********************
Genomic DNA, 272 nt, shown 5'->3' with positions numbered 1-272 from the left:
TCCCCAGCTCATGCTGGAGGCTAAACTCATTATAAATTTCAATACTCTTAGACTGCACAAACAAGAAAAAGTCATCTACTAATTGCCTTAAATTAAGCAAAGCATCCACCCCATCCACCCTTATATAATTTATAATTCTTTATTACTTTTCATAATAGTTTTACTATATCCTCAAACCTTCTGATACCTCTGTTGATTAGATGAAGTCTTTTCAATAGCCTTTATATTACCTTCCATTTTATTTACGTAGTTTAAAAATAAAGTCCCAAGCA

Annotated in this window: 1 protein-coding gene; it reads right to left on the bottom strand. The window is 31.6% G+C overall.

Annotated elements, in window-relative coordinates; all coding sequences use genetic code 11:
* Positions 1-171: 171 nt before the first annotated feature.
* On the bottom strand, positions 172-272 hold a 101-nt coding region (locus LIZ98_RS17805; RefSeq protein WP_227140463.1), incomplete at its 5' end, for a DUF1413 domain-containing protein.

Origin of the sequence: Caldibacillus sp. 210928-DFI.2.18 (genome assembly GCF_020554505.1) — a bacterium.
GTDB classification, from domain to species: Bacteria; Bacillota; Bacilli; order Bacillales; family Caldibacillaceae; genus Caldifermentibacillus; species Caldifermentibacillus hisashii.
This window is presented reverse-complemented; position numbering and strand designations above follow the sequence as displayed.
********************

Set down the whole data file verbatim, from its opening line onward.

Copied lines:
Genomic DNA, 272 nt, shown 5'->3' with positions numbered 1-272 from the left:
TCCCCAGCTCATGCTGGAGGCTAAACTCATTATAAATTTCAATACTCTTAGACTGCACAAACAAGAAAAAGTCATCTACTAATTGCCTTAAATTAAGCAAAGCATCCACCCCATCCACCCTTATATAATTTATAATTCTTTATTACTTTTCATAATAGTTTTACTATATCCTCAAACCTTCTGATACCTCTGTTGATTAGATGAAGTCTTTTCAATAGCCTTTATATTACCTTCCATTTTATTTACGTAGTTTAAAAATAAAGTCCCAAGCA

Annotated in this window: 1 protein-coding gene; it reads right to left on the bottom strand. The window is 31.6% G+C overall.

Annotated elements, in window-relative coordinates; all coding sequences use genetic code 11:
* Positions 1-171: 171 nt before the first annotated feature.
* On the bottom strand, positions 172-272 hold a 101-nt coding region (locus LIZ98_RS17805; RefSeq protein WP_227140463.1), incomplete at its 5' end, for a DUF1413 domain-containing protein.

Origin of the sequence: Caldibacillus sp. 210928-DFI.2.18 (genome assembly GCF_020554505.1) — a bacterium.
GTDB classification, from domain to species: Bacteria; Bacillota; Bacilli; order Bacillales; family Caldibacillaceae; genus Caldifermentibacillus; species Caldifermentibacillus hisashii.
This window is presented reverse-complemented; position numbering and strand designations above follow the sequence as displayed.